- If the stain is still there, then take it to a professional.
TIP: Always check the rubbing alcohol or nail polish remover in an inconspicuous area of the garment.
How To Get Acrylic-Based Puffy Paint Out Of Clothes:
- Scrape off excess paint with the rear of a spoon.
- Rinse the affected portion with warm water.
- Combine one part of warm water and one part of the dish cleaner.
- Using a wipe, blotch the stain. Repeat as necessary to eliminate the stain.
- If the stain persists, use an alcohol-based product, for example, nail polish remover, rubbing alcohol, or hairspray. Pour it over the stain. Rub it delicately with a cloth until the stain lifts.
- Wash the piece of clothing in cold water.
- Possibly dry the piece of clothing if the stain is gone.
Let’s say more than 4-5 hours have passed and the puffy paint is now all dried up, first of all it will now be more difficult to remove the stain but with the right technique, it’s not entirely impossible.
Removing Dried Puffy Paint
If the paint is dried, then you need to adjust your methods a little. However, the above methods may work. If not, try this instead:
- Scratch off however much of the dried paint as could be expected with a butter knife or the back of a spoon.
- Splash the affected portion of the fabric with hairspray or immerse it with rubbing alcohol. The liquor in both these items helps loosen the paint.
- Rub the saturated area with a butter knife to scratch the paint and lift it from the fabric. If the piece of clothing is sensitive, use a toothbrush.
- Repeat until the stain lifts. At the point when it’s gone or almost gone, run the piece of clothing under warm water to push the remaining stain out. It’s OK to utilize heated water now as the stain was already dried. The warmth can assist with loosening and lifting the stain.
- Wash the fabric as normal.
What To Avoid While Removing The Paint?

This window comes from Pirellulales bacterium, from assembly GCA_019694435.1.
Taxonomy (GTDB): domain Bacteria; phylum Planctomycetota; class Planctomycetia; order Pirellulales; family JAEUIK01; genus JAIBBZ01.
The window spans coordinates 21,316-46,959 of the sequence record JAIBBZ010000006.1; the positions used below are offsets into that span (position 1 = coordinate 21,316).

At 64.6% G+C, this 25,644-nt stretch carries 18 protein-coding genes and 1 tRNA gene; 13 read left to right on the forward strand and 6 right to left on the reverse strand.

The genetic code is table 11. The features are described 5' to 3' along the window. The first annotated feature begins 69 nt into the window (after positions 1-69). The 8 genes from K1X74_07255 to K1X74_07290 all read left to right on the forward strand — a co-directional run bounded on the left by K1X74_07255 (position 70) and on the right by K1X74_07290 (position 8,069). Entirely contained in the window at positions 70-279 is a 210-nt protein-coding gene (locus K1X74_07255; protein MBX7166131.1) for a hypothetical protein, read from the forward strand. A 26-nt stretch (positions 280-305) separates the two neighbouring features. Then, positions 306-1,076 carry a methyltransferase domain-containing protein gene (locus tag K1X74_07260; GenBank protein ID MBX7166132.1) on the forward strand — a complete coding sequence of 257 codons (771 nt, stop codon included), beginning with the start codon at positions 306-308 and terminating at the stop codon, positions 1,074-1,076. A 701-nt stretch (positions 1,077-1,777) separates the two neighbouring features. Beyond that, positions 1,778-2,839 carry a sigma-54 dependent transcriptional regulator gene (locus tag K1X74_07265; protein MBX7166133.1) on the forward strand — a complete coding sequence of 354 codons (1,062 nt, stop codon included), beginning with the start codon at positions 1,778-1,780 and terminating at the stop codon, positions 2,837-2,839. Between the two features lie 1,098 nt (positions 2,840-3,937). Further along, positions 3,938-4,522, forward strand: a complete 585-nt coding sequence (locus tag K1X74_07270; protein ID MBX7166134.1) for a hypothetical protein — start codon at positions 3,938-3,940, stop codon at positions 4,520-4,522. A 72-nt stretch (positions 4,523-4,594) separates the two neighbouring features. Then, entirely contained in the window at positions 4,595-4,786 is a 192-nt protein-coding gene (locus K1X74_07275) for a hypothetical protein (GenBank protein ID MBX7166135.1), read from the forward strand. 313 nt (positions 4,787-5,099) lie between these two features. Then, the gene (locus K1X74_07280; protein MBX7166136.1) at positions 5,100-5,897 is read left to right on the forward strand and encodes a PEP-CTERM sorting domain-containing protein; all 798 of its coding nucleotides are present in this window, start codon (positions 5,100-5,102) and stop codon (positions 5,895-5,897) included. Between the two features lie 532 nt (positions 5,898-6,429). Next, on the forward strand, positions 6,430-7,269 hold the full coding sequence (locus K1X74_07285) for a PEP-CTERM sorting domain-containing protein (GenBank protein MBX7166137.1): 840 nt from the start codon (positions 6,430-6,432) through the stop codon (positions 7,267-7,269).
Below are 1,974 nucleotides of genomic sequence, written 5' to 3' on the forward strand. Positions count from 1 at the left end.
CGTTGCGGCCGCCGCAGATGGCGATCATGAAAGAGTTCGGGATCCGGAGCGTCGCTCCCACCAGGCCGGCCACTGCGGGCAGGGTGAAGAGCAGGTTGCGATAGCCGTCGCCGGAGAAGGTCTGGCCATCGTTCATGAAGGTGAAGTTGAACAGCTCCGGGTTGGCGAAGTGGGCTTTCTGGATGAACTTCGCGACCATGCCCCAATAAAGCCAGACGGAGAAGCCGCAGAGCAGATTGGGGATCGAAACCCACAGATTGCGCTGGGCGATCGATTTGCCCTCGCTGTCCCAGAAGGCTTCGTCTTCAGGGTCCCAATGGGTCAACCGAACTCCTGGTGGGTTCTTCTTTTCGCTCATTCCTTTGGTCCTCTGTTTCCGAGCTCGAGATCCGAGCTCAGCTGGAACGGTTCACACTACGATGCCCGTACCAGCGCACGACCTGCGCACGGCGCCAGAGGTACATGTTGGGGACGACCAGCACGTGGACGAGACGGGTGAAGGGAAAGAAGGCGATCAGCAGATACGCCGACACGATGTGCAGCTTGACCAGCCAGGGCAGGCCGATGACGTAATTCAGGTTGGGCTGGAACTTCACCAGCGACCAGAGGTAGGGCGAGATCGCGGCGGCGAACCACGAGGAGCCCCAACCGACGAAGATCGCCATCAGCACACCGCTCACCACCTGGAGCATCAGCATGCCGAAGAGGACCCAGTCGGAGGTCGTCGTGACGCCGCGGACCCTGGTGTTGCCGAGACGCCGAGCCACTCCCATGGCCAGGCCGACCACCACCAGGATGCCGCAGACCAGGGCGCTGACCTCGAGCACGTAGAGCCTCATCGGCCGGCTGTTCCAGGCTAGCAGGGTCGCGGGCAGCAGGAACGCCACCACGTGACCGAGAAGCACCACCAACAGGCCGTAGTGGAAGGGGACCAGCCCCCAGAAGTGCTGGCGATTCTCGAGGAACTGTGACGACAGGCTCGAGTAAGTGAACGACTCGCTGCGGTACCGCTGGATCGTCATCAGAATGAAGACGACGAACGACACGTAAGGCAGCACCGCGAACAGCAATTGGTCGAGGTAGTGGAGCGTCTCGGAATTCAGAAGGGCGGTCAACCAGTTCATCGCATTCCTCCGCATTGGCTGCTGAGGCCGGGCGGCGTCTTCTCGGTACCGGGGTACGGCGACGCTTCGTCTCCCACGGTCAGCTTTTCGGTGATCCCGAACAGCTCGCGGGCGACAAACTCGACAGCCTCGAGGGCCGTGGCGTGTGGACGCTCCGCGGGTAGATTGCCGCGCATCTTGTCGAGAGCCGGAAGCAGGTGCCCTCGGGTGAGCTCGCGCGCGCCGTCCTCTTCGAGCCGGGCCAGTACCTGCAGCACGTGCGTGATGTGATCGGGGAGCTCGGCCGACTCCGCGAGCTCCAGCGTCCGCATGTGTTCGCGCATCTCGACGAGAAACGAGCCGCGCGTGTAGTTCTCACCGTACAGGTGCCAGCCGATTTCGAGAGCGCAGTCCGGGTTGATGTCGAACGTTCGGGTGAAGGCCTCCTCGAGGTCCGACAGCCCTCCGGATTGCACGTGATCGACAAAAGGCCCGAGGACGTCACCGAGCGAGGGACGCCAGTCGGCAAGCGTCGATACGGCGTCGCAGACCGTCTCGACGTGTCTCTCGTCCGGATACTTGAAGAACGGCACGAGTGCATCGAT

Make sure you immediately start removing the accidental spilled paint and before it dries up, as it becomes more difficult to remove it once it is set up in the fabric.
Avoid applying heat to the stain. Puffy paints are set by heat, which implies they don’t completely solidify until they are warmed, generally by an iron. To try not to set the paint while you are attempting to eliminate it, don’t apply the heat of any sort to your clothing until the stain is 100% taken out.
Remove any unabsorbed paint. If you have got a large amount of paint on your dress and not all of it has been retained into the fabric, remove as much as possible before you begin washing it. This will help keep the paint from spreading to clean areas of the dress.
With these tips and methods, you can bid farewell to paint spills and stains! Your garments will be looking all around great. Always remember to use the correct technique relying upon your paint type. It’s important to handle paint spills as soon as you notice them for the best outcomes and results.
Beatrix Ainsley (Bea to her friends) is an abstract artist who was heavily inspired in her twenties by the abstract expressionist movement of the 1940s. Since then Bea has acquired three degrees in Science, Education and most importantly Fine Art. Her art works showcase exploring emotion and introspection of self. To achieve this – the use of bold, sweeping, intricate layers of color, and spontaneity of form is enhanced by reflecting on decades of life experiences. Bea has amassed a vast knowledge of art in all its forms, and hopes to pass it on with her contributions here.